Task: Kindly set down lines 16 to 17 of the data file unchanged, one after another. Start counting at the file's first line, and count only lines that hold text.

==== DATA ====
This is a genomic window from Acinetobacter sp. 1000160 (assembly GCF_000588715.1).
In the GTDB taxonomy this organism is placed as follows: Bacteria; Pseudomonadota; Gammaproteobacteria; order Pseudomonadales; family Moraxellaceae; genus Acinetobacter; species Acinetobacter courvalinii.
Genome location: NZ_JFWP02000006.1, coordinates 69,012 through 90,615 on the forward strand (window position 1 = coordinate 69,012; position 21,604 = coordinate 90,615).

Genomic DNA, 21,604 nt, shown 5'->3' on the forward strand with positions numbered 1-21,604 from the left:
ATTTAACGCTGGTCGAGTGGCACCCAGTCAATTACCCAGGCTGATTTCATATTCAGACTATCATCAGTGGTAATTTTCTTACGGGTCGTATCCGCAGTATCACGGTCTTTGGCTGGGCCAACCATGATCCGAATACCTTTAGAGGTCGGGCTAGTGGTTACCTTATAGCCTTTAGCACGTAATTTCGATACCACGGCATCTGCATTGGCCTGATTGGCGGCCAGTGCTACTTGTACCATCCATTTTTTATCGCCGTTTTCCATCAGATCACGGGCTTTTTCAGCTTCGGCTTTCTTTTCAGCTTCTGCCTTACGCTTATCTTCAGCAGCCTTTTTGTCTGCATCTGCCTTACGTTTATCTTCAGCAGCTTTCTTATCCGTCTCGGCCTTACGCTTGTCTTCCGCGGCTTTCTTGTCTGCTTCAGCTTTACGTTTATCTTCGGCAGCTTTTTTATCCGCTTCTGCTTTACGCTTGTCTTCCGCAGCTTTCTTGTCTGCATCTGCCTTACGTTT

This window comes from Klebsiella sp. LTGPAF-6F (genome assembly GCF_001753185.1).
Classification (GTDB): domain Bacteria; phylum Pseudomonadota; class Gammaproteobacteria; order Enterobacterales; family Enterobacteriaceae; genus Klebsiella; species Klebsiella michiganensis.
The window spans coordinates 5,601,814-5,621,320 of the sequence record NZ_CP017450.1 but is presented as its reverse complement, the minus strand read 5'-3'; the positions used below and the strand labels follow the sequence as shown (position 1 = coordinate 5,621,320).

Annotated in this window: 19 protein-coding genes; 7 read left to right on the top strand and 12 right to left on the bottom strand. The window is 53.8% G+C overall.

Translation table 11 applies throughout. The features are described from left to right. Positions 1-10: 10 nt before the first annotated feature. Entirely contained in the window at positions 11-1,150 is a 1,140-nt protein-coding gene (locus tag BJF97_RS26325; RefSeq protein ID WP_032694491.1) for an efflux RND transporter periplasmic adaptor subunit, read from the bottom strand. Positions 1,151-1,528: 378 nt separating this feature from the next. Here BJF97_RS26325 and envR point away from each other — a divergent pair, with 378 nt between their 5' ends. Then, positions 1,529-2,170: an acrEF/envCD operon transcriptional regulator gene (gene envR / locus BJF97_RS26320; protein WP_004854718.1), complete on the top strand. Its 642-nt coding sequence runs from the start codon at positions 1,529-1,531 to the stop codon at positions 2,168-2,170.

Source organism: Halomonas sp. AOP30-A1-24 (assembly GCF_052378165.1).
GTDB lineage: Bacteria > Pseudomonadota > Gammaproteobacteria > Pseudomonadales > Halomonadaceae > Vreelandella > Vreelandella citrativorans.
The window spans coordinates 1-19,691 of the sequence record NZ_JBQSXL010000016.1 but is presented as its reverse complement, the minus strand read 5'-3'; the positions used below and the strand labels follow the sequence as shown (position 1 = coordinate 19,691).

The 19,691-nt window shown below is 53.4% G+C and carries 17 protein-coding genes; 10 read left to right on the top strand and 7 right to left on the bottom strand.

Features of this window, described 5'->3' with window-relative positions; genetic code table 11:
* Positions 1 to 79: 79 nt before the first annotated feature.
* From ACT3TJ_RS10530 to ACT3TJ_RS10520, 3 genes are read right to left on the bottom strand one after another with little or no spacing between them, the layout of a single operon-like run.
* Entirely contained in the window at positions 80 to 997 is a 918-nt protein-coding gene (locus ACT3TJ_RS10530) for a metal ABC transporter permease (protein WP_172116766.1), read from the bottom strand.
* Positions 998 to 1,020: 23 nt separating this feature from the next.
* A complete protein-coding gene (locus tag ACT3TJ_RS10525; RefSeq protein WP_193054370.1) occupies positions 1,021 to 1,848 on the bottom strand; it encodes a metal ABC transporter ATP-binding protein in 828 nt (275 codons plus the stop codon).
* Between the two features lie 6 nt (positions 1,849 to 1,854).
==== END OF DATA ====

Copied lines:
* Positions 1 to 79: 79 nt before the first annotated feature.
* From ACT3TJ_RS10530 to ACT3TJ_RS10520, 3 genes are read right to left on the bottom strand one after another with little or no spacing between them, the layout of a single operon-like run.